Most skydivers always feel the need to push the limits and find the edge of their abilities. One of these limits is the fallrate, the speed a person can reach during freefall. The ultimate thrill!? For this their are two ways. One within the Troposphere (0 - 10 km) and one within the Stratosphere (10 - 50 km). On this page I would like to focus on the speed from our "standard" skydiving altitudes (4km) but will short explain the other way.
In the late fifties and early sixties several civilian and military test jumpers tried to break the high altitude record. Those jumps were mainly made from weather balloons. Because of the very high altitudes and therefore extreme circumstances, very low temperatures of minus 60° C and no oxygen, many pioneers didn't survive and died a horrible death. One person that did succeed was Joe Kittinger who's still record holder of the highest jump (103.000 ft. = 30 km). He made a couple of jumps in a program to check the possibilities of survival if bailing out of the Apollo in the Stratosphere. Because he used a drogue parachute to break his speed and keep stability during freefall the record for the highest speed is not recognized by the FAI.
Now 40 years later this record is still not broken but there are two persons trying to beat it. The first is Michel Fournier from France and very recently Cheryl Stearns announced to prepare serious attempts with the help of the American Airforce. Because of the almost ultimate thin air the highest speeds can be reached here. Not only the altitude record will be broken but also the sound barrier will be broken.
For us "regular" skydivers we have to stay within the Troposphere and because of the costs even from the standard altitudes. Past two years a French skydiver (Mike Brooke) developed competition rules for a new discipline named "Speedskydiving". He made a special website www.speedskydiving.net just about this subject. In short you exit from about 4 km, go into a complete headdown dive, go as fast as possible and break your speed before deploying your parachute. The speed is measured with two ProTracks (from Larsen & Brusgaard from Denmark) worn on your ankles between a fixed altitude.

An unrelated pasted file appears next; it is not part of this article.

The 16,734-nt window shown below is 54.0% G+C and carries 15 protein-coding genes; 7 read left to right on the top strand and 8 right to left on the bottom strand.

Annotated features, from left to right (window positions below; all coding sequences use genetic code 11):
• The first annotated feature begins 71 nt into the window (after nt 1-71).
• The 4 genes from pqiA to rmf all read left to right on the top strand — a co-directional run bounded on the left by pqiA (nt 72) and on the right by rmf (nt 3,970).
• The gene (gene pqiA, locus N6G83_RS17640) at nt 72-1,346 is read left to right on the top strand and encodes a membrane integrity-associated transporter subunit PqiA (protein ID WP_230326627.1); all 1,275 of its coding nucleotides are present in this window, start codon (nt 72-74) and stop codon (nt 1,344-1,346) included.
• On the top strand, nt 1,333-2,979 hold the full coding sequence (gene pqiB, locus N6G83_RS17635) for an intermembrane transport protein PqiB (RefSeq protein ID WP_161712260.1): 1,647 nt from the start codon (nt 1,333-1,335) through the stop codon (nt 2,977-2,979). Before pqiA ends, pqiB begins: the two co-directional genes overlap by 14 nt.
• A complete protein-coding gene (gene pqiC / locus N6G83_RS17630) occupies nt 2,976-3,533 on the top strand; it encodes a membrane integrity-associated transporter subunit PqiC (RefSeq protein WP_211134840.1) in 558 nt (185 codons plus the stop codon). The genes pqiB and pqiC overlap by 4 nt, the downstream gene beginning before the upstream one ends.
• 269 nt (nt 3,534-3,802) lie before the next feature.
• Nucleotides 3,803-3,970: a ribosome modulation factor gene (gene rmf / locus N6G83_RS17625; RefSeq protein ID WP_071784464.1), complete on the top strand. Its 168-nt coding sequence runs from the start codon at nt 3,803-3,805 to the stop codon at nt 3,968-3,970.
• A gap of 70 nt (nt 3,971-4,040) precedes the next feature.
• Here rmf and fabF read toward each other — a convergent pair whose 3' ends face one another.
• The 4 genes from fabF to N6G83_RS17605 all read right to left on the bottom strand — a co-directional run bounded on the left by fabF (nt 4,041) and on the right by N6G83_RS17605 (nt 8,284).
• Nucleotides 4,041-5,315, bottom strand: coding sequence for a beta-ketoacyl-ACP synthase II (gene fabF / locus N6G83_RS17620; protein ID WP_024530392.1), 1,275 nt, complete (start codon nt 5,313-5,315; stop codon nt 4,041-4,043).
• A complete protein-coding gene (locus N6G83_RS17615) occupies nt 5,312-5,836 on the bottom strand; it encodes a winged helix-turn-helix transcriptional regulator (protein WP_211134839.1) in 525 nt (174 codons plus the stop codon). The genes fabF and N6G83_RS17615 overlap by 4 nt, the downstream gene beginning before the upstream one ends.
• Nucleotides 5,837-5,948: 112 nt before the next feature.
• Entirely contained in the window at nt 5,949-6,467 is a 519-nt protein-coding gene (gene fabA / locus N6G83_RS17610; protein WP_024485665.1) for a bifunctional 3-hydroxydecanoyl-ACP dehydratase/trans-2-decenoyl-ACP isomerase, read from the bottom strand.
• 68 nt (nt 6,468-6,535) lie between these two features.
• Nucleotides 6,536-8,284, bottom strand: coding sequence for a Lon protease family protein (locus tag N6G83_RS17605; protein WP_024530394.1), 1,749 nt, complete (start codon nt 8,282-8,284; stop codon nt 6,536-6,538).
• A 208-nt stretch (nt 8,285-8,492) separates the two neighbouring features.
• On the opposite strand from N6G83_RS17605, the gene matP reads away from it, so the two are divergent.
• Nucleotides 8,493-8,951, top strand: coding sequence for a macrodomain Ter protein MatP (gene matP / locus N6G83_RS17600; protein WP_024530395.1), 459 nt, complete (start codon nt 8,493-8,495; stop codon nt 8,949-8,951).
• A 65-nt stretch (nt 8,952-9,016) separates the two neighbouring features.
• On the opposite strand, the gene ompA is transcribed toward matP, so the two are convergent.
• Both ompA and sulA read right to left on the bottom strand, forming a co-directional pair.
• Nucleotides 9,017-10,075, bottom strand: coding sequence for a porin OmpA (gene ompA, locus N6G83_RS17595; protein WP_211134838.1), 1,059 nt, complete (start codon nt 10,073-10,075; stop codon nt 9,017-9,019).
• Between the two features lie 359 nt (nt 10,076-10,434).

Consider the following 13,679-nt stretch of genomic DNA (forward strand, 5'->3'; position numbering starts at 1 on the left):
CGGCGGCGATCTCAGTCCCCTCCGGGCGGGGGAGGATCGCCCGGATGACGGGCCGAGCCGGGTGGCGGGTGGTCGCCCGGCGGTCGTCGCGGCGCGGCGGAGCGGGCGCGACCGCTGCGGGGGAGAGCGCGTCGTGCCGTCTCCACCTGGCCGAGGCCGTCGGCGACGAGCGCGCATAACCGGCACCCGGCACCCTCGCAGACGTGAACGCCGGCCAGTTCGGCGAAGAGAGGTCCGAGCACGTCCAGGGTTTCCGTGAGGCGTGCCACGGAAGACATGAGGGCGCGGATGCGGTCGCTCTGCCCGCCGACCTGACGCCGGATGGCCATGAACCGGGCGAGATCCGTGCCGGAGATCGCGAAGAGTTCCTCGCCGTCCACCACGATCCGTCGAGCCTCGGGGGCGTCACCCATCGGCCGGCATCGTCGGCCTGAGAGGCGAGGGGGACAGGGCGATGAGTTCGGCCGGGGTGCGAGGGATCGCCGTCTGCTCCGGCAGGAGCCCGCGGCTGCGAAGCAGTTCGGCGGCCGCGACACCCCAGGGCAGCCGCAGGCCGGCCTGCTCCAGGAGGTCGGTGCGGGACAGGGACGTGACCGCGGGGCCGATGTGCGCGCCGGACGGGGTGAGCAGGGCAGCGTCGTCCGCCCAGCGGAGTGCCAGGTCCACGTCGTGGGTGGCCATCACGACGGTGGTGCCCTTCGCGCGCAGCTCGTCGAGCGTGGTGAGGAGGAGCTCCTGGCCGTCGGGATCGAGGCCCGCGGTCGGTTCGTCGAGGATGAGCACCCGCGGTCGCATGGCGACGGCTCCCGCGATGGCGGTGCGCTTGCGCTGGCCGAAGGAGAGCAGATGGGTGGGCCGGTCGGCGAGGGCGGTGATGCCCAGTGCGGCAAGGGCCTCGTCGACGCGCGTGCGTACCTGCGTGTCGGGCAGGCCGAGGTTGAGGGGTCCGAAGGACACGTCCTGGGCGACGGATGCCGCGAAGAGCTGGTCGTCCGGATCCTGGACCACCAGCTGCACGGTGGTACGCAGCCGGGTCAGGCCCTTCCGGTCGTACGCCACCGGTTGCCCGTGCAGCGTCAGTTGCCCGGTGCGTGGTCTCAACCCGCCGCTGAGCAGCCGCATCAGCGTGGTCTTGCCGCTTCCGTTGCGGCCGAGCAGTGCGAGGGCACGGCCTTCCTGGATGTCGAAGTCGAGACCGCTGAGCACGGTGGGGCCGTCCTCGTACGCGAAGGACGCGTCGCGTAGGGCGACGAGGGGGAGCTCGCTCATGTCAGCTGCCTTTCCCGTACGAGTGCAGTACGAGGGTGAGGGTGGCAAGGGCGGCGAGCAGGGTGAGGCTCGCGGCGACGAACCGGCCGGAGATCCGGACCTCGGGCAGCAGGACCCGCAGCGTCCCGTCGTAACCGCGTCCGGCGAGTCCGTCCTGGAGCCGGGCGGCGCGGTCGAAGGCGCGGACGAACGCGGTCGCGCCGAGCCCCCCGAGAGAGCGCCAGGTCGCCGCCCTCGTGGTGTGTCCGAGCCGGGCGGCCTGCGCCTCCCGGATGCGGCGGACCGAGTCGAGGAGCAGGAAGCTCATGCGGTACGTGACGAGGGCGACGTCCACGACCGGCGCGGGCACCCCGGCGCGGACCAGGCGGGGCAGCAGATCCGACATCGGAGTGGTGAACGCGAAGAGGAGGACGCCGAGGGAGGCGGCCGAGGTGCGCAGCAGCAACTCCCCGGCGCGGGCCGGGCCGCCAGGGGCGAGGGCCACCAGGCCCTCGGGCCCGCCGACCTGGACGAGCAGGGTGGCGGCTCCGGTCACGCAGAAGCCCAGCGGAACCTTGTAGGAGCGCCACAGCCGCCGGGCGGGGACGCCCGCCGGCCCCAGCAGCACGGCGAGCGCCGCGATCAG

Two seasons ago this was also a new challenge for me again too, so I made a couple of jumps with the tightest suit I had but noticed that I couldn't break the 400 km/h speed barrier. I really liked it so I finally bought a special latex (slick) speedsuit made by a French company Jonathan & Fletcher. They also make the suits for speedskiing. With this suit I was able to go much faster and soon got 456 km/h.
On my dropzone I was the only one for a while and persuaded my colleague cameraman Martijn van Dam to join me. He could use a lot of my experience (including my suit) and had a very fast progress. He was soon faster than me (473 km/h) but we're both still not on our limit. The maximum speed on competitions at this moment is around 500 km/h.
During all the attempts we did we started to doubt about our equipment. Would we go faster if we could streamline it more. As Dutchmen we new from our National top iceskaters that the fabric was very important to have the lowest drag. They probably have the best results with their 50 km/h. so we were wondering if this fabric would work with our speeds of 500 km/h. as well? The only way to find out was testing it. On the same moment Jette Jonkers walked in on our DZ and had the same ideas. Because she's studying Management and Design on the Institute for Fashion (Montaigne Amsterdam) it would be a real challenge for her too to find out how to improve our clothing. She got in contact with several suppliers of fabrics and ended up with good response from Raps here in the Netherlands, only 40 km away from our DZ. Raps is a small company specialized in Ice-skating equipment like clothing and skates itself. By here we were able to get a demo suit with which we could test. Raps tested the suit with skaters in a windtunnel and got good results compared to the fabric in use now.
The fabric we got was not smooth like my latex "condom" but just the opposite. It has a structure like a golfbal. The idea is that this creates a small layer of air over the surface which has the effect like a hovercraft on water.
So I made a few jumps with this suit. Already short after the exit I felt that this suit flies very different, much more control (easier to keep body position) but that could also mean much more drag. Although I didn't have a bad feeling about this jump the ProTrack showed a disappointing low speed of only 300 km/h. Maybe because of my heavy warmsuit under the speedsuit or because of the strange temperatures that day. On the ground and on exit altitude it was about - 6°C (yes Fffreeeezing) but on the measuring altitude it was above zero. I don't know how this influences the ProTrack reading. I made another jump and concentrated more on my body position, resulting in a big improvement to 380 km/h. but still not my old level. Conclusion is that I've to make much more jumps until I get my old level back and than switch between the suits to find the real difference.
For more designs by Jette Jonkers: Click here.
To be continued!